Review: Nightfall (2012)

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Wong Yuen Yeung (Nick Cheung) gets a get-outta-jail card after doing 20 years for the rape and murder of a teenage girl called Yi Wan. He comes across Tsui Suet (Janice Man), a classical pianist who looks the spit of Yi Wan, and, like wow, crazy, she has the same father, Tsui Hon Lam (Michael Wong). So naturally Yeung follows her to her luxury home in the hills she shares with her parents and goes all creepily stalker, spying on her every move. Not long after Lam’s mutilated body gets fished out of Hong Kong Harbour and Yeung is suspect numero uno. But hard-bitten and world-weary detective (are there any other types?) Lam Ching Chung (Simon Yam) starts to think there might be more this lark than what is immediately obvious.

Right now on the ol’ telly-welly we are being swamped by crime thriller-y things, and from the comedic to the high-tech procedural, it’s still often par for course stuff. Of late though a certain cinematic artsiness has crept in: see Jane Campion’s Top of the Lake, or any version of the Wallander series or, indeed, any of the Scandanavian bleak trots over to the darkside. These all have a wide range of movie and tv antecedents, from Silence of the Lambs and Seven, to the lush noir cityscapes of Michael Mann and the rural surrealness of Twin Peaks. Filming in these modern examples tends to the epic, sweeping and lush. It’s a kind of grittiness that distances itself through being almost romantically shot but which also revels in the shadows and what might lurk in them.

This kind of mood and cinematography bleeds into other culture’s interpretations of genre cinema. Johnnie To took Mann’s template and ran with it, probably, in some cases, doing it even better. And we know all about Scorsese and The Departed borrowing back.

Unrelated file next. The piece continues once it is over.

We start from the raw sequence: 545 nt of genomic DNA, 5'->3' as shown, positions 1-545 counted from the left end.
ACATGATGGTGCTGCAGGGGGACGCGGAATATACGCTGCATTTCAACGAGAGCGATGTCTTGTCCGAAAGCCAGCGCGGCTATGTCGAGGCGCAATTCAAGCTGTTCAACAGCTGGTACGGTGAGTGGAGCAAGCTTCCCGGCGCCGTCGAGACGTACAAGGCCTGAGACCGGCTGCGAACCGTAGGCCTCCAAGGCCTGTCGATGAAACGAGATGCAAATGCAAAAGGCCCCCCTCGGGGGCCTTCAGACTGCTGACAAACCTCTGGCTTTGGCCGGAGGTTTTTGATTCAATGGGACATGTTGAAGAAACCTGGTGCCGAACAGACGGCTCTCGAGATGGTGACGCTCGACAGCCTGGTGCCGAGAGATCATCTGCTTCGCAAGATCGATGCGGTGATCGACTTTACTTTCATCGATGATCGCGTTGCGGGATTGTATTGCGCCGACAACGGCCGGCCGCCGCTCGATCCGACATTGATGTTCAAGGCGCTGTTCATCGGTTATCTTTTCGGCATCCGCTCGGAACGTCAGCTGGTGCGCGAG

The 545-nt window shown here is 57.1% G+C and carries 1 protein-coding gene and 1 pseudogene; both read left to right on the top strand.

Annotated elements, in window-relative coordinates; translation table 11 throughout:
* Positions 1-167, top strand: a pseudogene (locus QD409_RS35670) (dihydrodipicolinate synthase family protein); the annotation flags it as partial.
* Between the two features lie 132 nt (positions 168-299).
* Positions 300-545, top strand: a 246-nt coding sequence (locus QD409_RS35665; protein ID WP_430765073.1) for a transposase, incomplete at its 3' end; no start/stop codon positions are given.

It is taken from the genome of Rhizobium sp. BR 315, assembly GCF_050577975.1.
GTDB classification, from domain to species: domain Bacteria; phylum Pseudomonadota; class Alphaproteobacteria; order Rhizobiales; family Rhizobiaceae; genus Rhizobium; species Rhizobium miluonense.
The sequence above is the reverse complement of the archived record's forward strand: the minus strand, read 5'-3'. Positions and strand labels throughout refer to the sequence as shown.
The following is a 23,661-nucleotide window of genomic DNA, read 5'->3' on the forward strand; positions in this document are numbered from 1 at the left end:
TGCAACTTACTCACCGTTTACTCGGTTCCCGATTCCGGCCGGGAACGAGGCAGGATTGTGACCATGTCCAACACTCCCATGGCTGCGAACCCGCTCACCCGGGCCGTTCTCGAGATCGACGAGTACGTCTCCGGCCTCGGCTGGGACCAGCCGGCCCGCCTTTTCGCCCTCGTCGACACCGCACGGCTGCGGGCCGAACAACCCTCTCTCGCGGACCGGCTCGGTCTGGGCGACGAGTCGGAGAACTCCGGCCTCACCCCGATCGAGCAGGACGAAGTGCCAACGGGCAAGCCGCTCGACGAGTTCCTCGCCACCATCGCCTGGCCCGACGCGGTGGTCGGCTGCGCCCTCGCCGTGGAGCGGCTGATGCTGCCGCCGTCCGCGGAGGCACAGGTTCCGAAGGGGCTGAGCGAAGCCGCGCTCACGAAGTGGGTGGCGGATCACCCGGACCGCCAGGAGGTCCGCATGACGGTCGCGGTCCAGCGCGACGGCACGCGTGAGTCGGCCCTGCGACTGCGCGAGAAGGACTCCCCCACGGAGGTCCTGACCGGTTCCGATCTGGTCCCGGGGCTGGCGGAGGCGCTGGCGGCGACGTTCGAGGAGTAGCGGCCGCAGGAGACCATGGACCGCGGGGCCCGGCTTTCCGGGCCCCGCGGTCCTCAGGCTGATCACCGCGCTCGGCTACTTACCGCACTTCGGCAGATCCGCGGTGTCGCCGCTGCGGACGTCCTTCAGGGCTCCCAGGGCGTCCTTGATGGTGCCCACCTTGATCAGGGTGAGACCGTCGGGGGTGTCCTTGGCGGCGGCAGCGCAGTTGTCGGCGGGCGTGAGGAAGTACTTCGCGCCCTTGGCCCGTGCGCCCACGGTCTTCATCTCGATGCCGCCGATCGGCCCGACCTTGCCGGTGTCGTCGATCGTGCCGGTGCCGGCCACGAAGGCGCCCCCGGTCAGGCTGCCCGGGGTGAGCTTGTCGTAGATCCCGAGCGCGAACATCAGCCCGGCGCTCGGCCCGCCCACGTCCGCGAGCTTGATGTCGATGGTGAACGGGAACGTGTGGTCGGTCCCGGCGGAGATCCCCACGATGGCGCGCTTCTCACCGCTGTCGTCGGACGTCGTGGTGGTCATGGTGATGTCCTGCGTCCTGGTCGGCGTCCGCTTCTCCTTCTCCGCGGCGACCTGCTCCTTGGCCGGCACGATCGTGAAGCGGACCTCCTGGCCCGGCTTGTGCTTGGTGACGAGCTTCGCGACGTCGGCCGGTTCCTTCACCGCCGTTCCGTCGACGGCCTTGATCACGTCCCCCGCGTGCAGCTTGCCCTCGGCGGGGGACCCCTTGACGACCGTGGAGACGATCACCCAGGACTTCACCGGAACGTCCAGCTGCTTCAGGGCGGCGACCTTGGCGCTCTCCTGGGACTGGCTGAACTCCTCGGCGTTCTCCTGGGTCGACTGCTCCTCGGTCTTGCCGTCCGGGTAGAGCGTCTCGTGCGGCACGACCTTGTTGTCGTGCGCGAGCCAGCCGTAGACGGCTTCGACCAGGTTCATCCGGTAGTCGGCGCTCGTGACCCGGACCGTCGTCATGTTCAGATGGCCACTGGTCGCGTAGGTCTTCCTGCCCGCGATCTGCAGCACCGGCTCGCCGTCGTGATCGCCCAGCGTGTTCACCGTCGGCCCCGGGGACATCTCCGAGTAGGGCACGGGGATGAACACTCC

So sometimes, yeah, it’s all fruitful and reflective and wonderful.

Other times it’s not.

Welcome to director Roy Chow’s Nightfall. Who knows what that really means here, except that night falls every now and then. Or a character falls in the night. Or something. Anyway, the one thing that does work here is Ardy Lam’s cinematography, which, except for the lurid glow of the opening sequence, is shot like Nordic Noir, all wide and wintery, pretty but unforgiving too.

Which would be fine if that was all in service to a film whose plot echoed the seriousness of the shots. Instead, though, we get straight up clichés and some rather silly scenes which seem constructed purely because someone saw it done elsewhere and thought it would be fun. Like the cablecar sequence between the two protagonists, suspected murderer Wong Yuen Yeung (Nick Cheung) and detective George Lam (Simon Yam). Sure it’s all a bit Hitchcock throughout this flick, but this is a scene that barely makes any sense. Why a cable car stand off interview scene? No reason except to throw some in Hitchcock-like shots and claustrophobic closed-room tension.